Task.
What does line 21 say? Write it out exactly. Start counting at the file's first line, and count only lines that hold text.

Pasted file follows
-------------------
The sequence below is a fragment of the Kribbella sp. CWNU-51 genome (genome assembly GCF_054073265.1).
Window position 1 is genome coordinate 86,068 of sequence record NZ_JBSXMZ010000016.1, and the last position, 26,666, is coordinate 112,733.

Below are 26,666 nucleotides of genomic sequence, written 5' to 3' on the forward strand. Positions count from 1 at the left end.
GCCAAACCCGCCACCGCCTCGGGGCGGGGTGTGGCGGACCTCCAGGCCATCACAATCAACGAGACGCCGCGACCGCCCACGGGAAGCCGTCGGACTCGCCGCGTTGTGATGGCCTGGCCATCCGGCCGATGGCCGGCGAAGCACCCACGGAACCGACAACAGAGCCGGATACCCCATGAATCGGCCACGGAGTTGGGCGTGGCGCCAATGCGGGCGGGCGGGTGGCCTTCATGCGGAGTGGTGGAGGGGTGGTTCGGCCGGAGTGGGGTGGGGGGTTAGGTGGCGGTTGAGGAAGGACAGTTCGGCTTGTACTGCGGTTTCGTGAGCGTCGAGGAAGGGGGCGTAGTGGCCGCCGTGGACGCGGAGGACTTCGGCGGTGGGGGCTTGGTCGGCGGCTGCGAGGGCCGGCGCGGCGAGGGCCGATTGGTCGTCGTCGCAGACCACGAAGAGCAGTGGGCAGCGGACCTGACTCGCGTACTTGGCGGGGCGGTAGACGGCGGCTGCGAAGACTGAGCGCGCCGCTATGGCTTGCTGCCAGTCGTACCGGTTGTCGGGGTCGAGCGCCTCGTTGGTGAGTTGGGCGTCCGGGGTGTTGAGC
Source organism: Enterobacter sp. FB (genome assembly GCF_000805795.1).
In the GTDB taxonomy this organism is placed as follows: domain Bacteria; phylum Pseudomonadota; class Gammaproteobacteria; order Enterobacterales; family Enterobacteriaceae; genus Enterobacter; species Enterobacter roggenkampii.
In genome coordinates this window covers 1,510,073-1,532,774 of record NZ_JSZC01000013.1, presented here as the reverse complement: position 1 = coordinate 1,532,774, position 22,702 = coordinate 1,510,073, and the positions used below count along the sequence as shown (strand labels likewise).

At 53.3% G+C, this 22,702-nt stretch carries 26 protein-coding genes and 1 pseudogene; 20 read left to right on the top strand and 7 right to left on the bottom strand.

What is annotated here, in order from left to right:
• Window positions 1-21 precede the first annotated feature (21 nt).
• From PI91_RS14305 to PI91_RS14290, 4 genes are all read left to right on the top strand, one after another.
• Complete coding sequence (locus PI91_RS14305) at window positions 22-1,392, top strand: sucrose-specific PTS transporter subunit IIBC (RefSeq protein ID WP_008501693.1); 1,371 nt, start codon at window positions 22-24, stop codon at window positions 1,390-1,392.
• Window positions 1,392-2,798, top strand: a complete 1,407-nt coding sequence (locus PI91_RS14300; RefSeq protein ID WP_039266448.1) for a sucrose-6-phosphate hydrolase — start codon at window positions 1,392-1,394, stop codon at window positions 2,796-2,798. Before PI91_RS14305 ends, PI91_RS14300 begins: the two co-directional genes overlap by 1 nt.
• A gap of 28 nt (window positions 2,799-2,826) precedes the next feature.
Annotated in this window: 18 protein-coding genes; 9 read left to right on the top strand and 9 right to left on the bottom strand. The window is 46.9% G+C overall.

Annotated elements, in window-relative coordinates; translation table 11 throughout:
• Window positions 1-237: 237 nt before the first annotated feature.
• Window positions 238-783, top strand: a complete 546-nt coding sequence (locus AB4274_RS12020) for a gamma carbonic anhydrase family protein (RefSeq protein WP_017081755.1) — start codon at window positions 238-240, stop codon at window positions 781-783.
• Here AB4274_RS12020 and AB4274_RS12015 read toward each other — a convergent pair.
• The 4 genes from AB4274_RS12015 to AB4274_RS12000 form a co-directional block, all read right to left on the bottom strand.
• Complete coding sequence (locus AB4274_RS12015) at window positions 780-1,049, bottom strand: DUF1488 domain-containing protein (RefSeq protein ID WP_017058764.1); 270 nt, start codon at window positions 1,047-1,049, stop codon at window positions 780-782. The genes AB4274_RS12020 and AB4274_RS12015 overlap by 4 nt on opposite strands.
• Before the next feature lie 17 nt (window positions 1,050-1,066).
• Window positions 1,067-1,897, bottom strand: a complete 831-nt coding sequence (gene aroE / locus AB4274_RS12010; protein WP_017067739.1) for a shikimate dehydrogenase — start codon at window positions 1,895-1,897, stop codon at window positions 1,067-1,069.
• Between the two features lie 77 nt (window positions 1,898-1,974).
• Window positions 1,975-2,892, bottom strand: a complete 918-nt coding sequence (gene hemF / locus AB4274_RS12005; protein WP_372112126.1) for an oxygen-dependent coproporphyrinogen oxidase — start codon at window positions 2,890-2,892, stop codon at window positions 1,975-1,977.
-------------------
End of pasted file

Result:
• Complete coding sequence (locus AB4274_RS12015) at window positions 780-1,049, bottom strand: DUF1488 domain-containing protein (RefSeq protein ID WP_017058764.1); 270 nt, start codon at window positions 1,047-1,049, stop codon at window positions 780-782. The genes AB4274_RS12020 and AB4274_RS12015 overlap by 4 nt on opposite strands.